Looking back on Chamblin, I feel we were seeing an evolution of a young man maturing in a pretty senior role, but I am not sure I like how he evolved. I remember watching Kent Austin’s evolution prior to 2007 and that special year. Remember in the 2007 season, he had a dozen broken leg injuries and we survived to win the Grey Cup….How come? Well my take is that Austin has a brilliant mind. He assesses talent at a level only the elite can….he is an HR Manager and you need that quality more than any as a Coach…..why did he say back then that Darian would be a good Quarterback? I think he understood his intellect. The best quarterbacks have this intellect….but the really good ones have talent and a work ethic to go with this intellect. He certainly consented to Kerry Joseph departure….as a good HR person he got the most out of Joseph in 2007….a level of performance Joseph never saw in any other year.
Look at Ryan Dinwiddie. He has progressed as a coach in tough situations…..perhaps he did not evolve to be a better QB because he did not have the elite talent you need as a Quarterback, but he must have the intellect.
Austin’s seems to have this knack to recognize those special qualities to be a good player. I remember his handling of Andy Fantuz that year. In 2007 he surrounded himself with qualified educators like Ken Miller, Paul Lapolice, and Richie Hall. Austin was smart enough to use these people to develop the people that replaced all those broken legs….the next man up was what everyone believed.
So many say the 2007 season was Roy Shivers Team and that Austin and Tillman inherited it, but where did players like DJ Flick, and Abou-mecherik come from….many more were inserted into this team. Why did player additions like these not happen? But more importantly why did the players added to the roster in 2014 not rise to the higher level we saw in 2007?
Those that call Taman the bum, not providing good replacements, need to give this a second thought. In 2012 he brought in a number of Running backs, when the dust settled Sheets was left standing but he really was not effective until 2013 when he learned the Canadian Game. In 2014 they brought in running backs the same way….too many fumbles resulted in no one rising to the surface, but were they really coached the same way as they were in 2012 and 2013. Perhaps Chamblin’s influence was different, remember he was evolving as a coach benching or cutting players for fumbling was something new we saw. Was that George Cortez philosophy? Or did Cory start impacting his influence and the result was his evolution?

Anonymous said...

Those that call for so much change need to remember the Canadian Football game gets 60% of its talent from the USA game and the top 80% of the most talented players come from this same system. Their game is so much different, so these Americans deserve extra handling to learn. Proper education and coaching is needed to grow these fellows into our league. Very few of these boys understand the differences instantly. The team needs to invest in teaching coaches that can take those average players to a higher level….did Mark Mueller have a special role in Jerome Messam’s play on Saturday….I think so…..Remember this is a team game and those coaches are part of the success of the team. At one point I supported Chamblin and his approach, but George Cortez and Richie Hall did not get stupid over one year (2014)……Perhaps Chamblin’s evolution is all that changed that year. On a positive note I saw something new with Chamblin….at one point he had a lot of Coaches…..Coaches for the Defensive Ends, and another for the Defensive Tackles, Coaches for the Corner Backs and another for the inside backs…..we always refer back to Eddie Davis the coach on the field and wasn’t this going on then. I think this approach was bang on but why did we get away from this in 2015?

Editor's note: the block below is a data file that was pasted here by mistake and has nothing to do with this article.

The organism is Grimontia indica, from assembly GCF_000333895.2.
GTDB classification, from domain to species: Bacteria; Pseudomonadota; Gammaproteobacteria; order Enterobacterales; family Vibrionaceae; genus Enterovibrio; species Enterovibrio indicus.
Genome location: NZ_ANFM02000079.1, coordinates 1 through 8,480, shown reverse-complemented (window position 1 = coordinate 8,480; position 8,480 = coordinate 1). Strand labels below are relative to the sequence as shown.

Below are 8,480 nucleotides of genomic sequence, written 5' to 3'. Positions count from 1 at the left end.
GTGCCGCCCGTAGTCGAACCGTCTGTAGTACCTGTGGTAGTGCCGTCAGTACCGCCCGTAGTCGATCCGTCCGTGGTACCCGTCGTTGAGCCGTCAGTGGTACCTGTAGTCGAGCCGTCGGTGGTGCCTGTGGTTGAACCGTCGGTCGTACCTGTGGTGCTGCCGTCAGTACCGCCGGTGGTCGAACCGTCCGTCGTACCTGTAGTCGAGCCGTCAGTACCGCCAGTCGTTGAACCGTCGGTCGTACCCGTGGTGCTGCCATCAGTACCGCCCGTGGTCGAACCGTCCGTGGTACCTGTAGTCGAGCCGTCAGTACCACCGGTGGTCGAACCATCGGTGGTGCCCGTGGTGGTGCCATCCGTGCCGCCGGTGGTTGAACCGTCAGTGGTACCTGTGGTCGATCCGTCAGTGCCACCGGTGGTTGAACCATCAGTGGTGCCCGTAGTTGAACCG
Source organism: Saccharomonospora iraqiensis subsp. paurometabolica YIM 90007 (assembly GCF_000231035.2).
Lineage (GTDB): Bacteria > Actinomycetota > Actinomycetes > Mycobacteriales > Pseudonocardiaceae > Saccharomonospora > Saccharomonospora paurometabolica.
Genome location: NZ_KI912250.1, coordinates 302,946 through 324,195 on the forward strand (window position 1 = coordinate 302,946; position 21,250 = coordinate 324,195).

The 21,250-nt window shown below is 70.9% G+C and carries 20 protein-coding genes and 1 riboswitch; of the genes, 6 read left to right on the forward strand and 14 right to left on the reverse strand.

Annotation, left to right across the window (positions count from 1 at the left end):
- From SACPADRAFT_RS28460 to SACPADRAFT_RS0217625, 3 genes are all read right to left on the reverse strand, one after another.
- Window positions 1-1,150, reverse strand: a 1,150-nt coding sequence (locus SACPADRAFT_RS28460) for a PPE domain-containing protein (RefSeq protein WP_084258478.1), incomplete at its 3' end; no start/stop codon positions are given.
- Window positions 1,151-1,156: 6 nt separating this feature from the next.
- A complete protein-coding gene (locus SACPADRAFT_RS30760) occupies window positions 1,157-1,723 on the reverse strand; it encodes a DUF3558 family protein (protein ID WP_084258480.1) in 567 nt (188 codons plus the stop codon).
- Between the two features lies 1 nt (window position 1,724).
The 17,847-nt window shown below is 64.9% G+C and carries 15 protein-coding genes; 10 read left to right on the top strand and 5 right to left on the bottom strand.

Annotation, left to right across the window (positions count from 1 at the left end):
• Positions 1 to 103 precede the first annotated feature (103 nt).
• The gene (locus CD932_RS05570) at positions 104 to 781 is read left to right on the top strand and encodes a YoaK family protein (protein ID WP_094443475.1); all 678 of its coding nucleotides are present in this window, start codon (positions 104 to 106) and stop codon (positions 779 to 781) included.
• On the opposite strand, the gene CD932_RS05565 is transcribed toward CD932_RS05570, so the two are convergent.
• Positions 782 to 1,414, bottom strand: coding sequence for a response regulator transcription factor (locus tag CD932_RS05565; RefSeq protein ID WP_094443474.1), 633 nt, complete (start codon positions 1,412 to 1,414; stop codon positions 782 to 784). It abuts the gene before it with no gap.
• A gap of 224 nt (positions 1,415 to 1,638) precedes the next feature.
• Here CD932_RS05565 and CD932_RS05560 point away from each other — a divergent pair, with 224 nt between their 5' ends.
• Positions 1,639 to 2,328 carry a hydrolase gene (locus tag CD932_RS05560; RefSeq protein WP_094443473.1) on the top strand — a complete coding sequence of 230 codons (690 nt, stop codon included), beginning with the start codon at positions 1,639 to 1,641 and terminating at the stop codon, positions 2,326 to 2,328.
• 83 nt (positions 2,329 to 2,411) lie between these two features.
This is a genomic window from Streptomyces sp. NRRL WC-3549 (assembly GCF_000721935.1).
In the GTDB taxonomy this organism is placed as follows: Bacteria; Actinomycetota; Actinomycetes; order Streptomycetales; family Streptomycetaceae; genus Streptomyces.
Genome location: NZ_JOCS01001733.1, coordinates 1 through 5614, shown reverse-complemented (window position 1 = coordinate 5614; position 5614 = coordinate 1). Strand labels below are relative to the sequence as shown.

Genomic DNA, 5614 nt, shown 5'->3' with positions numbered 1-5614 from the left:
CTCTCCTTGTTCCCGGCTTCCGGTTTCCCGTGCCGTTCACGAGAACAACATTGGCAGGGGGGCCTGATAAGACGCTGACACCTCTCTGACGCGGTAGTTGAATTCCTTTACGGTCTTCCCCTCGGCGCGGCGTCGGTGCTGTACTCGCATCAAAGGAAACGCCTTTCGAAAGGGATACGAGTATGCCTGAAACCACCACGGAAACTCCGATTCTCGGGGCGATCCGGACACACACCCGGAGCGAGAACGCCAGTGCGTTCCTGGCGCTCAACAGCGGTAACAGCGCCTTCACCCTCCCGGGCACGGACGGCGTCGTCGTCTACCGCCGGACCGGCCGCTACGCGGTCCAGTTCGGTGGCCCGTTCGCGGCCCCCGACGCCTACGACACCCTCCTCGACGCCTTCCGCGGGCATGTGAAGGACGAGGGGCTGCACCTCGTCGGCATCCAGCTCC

Finally give Taman credit for bring us Geroy Simon and Rickie Foley which were the moves that put us over the top and they should be viewed like the trades the Blue Jays did in 2015…..Remember Simon came here and did virtually nothing but his role in the Grey Cup Game has to be viewed as a special contribution by Taman. He was a back-up all year but in the Grey-cup he was like Austin says ‘Next Man up’.
If O’Day is not the GM next year I can live with this. Desjardins in Ottawa apprenticed for a number of years and look what he has done in Ottawa. O’Day will get his day and an ongoing development under a more senior GM cannot hurt him. If Huffnagle or Tillman become available you have to recognize their track record. If they are not available then we will have to settle with the unproven O’Day. Remember O’Day has demonstrated good leadership both as a player and in the roles he has had after playing.
As a coach you need someone like Austin with a brilliant mind, maybe Lapolice, but more importantly you need to give him a brilliant group of Assistants and finally why have we not invested in a personal coach for the Quarterbacks. It is the most important position and needs the special attention. What Mark Mueller did to get Messam up to speed should demonstrate this.

Anonymous said...

Last comment says it all. When you compromise you lose. Just another way of saying that it was someone else's fault.

I miss the Chamblin from 2012 & 2013. Happy to see the Chamblin from 2014 & 2015 gone.

Anonymous said...

The guy deserved time alright! 5 to 10 years in prison for fraudulently impersonating a football coach.

Anonymous said...

Looks like he's doing well , riding a bike that is.

Anonymous said...

He'll still end up in the Riders Plaza of 'Honour' along with Taman.

Parkside said...

"win and move on"... I'd like to see guys WIN and WANT to CONTINUE WINNING.

Anonymous said...

Chamblin gives himself way too much credit for 2013. My pet monkey Bubbles could have easily coached that team to victory while also entertaining as the half time show.

Micle Jacksan

Anonymous said...

65 Yard Field Goal Attempt!!!
Putting in TINO instead of SMITH!!!!
Defensive GURU!!!!!!!!!!!!
YA, GREAT COACHING!!!!!!!!